Follow this link to skip to the main content NASA Jet Propulsion Laboratory California Institute of Technology JPL HOME EARTH SOLAR SYSTEM STARS & GALAXIES SCIENCE & TECHNOLOGY BRING THE UNIVERSE TO YOU JPL Email News RSS Mobile Video
JPL Banner
Mars Science Laboratory


Special signal tones the DSN received during entry, descent, and landing

During the entry, descent and landing phase of the Mars Exploration Rover mission, engineers listened anxiously for 128 distinct tones that indicated when steps in the process were activated; one sound indicated the parachute deployed, while another signaled that the airbags had inflated. These sounds were a series of basic, special individual radio tones.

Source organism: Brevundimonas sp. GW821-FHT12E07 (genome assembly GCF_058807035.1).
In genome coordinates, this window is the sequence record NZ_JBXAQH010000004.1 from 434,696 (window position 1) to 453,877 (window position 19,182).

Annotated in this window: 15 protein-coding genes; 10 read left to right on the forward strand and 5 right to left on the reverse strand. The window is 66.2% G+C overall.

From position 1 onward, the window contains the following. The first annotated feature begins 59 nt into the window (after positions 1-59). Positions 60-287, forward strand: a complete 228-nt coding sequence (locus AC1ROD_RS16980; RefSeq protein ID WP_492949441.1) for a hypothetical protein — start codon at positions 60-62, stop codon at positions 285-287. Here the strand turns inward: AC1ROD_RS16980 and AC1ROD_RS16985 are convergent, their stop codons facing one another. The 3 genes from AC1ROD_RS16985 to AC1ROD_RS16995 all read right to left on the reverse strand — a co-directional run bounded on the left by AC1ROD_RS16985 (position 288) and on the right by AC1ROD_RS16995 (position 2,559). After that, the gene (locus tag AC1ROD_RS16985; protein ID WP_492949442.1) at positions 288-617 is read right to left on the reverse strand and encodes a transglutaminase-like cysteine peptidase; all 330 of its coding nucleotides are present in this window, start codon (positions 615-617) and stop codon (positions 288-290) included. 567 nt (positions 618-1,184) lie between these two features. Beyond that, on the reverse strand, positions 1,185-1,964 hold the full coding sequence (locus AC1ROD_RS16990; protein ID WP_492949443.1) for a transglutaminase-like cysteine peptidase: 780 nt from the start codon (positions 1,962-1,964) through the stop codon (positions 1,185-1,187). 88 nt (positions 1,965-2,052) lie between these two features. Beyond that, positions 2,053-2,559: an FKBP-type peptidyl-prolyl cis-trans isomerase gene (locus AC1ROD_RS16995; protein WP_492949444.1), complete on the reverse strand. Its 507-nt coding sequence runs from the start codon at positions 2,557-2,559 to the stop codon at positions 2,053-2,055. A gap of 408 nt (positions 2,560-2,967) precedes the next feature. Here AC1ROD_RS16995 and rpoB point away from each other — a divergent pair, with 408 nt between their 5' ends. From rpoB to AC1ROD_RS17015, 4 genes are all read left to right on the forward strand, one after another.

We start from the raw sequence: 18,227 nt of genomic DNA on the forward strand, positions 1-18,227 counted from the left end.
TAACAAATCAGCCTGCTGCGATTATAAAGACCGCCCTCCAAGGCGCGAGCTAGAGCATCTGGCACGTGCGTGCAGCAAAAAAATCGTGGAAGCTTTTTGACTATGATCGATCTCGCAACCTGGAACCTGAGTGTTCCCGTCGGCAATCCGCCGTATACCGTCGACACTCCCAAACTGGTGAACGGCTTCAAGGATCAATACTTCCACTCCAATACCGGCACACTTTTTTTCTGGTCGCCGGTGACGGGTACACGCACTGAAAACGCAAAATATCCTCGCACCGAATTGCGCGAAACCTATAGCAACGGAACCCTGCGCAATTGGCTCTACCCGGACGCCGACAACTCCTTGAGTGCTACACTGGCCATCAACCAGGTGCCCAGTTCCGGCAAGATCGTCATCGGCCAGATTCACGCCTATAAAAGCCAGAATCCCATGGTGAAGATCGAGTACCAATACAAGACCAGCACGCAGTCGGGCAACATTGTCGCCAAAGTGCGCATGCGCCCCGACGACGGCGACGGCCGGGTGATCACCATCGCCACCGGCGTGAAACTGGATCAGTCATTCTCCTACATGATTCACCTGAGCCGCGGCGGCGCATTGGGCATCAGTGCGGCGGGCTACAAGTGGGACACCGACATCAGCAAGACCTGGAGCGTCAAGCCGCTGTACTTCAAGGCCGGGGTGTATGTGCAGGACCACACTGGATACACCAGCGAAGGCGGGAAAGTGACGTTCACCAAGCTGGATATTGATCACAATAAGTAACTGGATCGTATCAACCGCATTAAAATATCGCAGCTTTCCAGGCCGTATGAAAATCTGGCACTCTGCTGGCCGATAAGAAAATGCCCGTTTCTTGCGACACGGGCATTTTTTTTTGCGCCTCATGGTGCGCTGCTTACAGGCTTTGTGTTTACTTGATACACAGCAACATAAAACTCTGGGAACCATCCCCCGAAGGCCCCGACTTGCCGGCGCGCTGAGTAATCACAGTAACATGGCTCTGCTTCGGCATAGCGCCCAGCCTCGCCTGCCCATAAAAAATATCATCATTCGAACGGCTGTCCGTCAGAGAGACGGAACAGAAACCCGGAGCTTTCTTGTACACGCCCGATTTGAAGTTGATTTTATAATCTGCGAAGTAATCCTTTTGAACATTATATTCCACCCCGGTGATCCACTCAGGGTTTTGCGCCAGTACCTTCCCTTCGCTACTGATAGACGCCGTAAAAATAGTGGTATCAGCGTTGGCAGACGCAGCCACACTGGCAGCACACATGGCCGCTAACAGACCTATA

The Mars Science Laboratory spacecraft transmitted in X-band during its entry, descent and landing process, which was the expected path for confirmation of the initial events in the process. Due to signal strength constraints, these transmissions were simple tones, comparable to semaphore codes, rather than full telemetry. The Deep Space Network listened for these direct-to-Earth transmissions. However, Earth went out of view of the spacecraft, “setting” below the Martian horizon, partway through the descent, so the X-band tones were not available for confirming the final steps in descent and landing. By then, the bent-pipe relay via Odyssey had begun.